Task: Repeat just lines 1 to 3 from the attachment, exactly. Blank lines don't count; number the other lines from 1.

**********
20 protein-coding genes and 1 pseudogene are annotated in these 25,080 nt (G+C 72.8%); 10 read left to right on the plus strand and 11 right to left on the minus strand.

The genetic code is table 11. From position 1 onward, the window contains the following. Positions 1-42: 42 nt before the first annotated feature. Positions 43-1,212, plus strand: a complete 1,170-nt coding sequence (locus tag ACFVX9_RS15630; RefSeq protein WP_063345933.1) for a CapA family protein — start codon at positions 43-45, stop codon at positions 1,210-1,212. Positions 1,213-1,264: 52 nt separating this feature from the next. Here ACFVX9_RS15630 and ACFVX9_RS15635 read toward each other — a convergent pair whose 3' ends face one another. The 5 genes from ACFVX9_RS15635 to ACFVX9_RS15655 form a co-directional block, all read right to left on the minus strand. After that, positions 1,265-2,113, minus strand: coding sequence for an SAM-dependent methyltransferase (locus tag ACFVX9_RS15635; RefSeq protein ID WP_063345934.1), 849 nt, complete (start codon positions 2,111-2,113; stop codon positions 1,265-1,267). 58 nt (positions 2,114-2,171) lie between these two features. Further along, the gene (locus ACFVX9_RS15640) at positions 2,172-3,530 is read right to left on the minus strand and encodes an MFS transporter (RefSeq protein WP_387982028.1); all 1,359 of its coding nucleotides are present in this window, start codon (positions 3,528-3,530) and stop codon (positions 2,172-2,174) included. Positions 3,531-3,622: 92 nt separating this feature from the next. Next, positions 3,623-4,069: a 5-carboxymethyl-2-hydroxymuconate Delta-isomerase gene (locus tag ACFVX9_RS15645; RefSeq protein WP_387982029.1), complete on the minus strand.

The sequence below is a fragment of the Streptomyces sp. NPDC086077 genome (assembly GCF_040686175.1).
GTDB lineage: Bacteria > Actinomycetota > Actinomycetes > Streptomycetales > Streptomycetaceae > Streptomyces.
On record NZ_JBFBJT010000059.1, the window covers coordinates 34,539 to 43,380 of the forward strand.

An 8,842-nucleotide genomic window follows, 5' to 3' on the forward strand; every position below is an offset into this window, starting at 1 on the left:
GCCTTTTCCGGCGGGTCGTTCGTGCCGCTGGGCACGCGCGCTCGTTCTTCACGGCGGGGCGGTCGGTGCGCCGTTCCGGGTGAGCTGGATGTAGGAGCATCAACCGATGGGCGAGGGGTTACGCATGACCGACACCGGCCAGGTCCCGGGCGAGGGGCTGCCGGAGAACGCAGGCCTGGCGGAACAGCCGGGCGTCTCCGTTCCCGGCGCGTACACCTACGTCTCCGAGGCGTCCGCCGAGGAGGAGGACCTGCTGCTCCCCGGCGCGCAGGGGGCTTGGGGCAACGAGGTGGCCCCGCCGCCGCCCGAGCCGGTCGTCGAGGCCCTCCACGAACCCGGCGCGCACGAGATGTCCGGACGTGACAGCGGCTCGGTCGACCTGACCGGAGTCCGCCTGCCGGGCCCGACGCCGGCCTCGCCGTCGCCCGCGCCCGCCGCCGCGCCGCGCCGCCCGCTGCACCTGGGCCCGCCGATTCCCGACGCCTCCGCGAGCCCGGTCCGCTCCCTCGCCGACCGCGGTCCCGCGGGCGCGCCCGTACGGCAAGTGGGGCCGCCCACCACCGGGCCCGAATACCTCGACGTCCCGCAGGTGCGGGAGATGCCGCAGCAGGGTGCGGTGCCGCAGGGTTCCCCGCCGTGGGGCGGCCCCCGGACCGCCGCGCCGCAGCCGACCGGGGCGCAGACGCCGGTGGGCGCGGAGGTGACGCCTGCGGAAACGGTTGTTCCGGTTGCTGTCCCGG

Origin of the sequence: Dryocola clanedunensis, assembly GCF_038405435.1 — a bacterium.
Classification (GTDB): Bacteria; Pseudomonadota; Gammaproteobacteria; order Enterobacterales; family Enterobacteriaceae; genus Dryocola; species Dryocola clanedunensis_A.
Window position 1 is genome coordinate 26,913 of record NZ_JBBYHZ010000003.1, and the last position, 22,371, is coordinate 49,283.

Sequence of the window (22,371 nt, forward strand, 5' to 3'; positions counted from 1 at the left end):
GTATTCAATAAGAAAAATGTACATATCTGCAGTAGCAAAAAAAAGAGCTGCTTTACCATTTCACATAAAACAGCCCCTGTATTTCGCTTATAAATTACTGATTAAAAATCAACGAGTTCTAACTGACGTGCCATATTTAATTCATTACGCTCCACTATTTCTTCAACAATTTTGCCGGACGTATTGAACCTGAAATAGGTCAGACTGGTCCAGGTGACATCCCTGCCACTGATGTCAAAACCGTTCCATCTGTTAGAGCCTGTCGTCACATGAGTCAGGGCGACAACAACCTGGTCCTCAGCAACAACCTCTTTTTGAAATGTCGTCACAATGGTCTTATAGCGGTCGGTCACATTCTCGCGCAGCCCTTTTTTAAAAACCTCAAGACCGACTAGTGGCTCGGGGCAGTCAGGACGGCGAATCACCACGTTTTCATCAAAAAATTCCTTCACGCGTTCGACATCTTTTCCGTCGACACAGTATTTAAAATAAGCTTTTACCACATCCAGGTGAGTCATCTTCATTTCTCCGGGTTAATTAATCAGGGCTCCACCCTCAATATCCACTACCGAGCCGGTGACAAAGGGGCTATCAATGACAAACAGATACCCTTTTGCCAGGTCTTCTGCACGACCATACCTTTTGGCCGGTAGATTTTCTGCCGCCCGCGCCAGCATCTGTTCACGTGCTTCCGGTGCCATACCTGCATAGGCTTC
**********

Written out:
20 protein-coding genes and 1 pseudogene are annotated in these 25,080 nt (G+C 72.8%); 10 read left to right on the plus strand and 11 right to left on the minus strand.

The genetic code is table 11. From position 1 onward, the window contains the following. Positions 1-42: 42 nt before the first annotated feature. Positions 43-1,212, plus strand: a complete 1,170-nt coding sequence (locus tag ACFVX9_RS15630; RefSeq protein WP_063345933.1) for a CapA family protein — start codon at positions 43-45, stop codon at positions 1,210-1,212. Positions 1,213-1,264: 52 nt separating this feature from the next. Here ACFVX9_RS15630 and ACFVX9_RS15635 read toward each other — a convergent pair whose 3' ends face one another. The 5 genes from ACFVX9_RS15635 to ACFVX9_RS15655 form a co-directional block, all read right to left on the minus strand. After that, positions 1,265-2,113, minus strand: coding sequence for an SAM-dependent methyltransferase (locus tag ACFVX9_RS15635; RefSeq protein ID WP_063345934.1), 849 nt, complete (start codon positions 2,111-2,113; stop codon positions 1,265-1,267). 58 nt (positions 2,114-2,171) lie between these two features. Further along, the gene (locus ACFVX9_RS15640) at positions 2,172-3,530 is read right to left on the minus strand and encodes an MFS transporter (RefSeq protein WP_387982028.1); all 1,359 of its coding nucleotides are present in this window, start codon (positions 3,528-3,530) and stop codon (positions 2,172-2,174) included. Positions 3,531-3,622: 92 nt separating this feature from the next. Next, positions 3,623-4,069: a 5-carboxymethyl-2-hydroxymuconate Delta-isomerase gene (locus tag ACFVX9_RS15645; RefSeq protein WP_387982029.1), complete on the minus strand.

The sequence below is a fragment of the Streptomyces sp. NPDC086077 genome (assembly GCF_040686175.1).